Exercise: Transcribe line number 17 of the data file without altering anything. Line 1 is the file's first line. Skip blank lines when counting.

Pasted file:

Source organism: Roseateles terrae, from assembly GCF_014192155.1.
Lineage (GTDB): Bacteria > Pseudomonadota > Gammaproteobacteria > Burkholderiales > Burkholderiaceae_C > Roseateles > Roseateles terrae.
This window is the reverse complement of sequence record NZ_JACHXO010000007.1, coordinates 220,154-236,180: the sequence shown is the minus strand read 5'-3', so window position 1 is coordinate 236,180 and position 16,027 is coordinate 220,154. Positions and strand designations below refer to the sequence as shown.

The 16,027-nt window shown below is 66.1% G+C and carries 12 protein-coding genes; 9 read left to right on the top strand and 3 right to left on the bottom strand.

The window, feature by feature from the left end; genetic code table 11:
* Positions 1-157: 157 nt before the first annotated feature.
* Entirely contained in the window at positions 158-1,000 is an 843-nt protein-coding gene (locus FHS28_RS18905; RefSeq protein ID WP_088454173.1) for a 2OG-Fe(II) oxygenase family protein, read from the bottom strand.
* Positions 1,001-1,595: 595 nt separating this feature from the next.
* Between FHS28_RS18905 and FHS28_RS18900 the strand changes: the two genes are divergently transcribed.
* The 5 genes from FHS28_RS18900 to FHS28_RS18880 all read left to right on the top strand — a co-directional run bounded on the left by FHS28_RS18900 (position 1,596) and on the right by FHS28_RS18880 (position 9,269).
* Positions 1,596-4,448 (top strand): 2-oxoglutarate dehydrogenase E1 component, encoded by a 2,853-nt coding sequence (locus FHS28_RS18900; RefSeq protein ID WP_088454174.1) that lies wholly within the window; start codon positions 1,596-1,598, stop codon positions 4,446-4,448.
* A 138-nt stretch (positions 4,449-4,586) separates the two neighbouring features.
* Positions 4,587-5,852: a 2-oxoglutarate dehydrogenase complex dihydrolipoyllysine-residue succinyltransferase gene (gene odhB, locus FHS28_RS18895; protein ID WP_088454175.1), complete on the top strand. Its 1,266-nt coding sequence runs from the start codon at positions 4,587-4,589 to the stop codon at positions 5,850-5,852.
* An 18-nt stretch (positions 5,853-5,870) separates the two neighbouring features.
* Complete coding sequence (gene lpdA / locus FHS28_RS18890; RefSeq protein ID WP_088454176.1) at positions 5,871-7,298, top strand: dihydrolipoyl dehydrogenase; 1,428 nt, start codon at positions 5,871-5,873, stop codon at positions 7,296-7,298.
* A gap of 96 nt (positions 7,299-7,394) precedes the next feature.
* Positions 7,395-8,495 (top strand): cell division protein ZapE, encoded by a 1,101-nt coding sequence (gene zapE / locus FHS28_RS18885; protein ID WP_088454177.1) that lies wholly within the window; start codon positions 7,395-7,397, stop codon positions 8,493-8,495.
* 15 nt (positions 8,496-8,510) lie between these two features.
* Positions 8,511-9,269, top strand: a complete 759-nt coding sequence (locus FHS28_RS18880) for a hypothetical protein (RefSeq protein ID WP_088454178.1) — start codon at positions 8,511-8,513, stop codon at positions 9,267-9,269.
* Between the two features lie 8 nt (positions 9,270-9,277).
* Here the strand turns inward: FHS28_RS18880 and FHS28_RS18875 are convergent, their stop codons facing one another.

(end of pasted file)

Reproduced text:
* Positions 7,395-8,495 (top strand): cell division protein ZapE, encoded by a 1,101-nt coding sequence (gene zapE / locus FHS28_RS18885; protein ID WP_088454177.1) that lies wholly within the window; start codon positions 7,395-7,397, stop codon positions 8,493-8,495.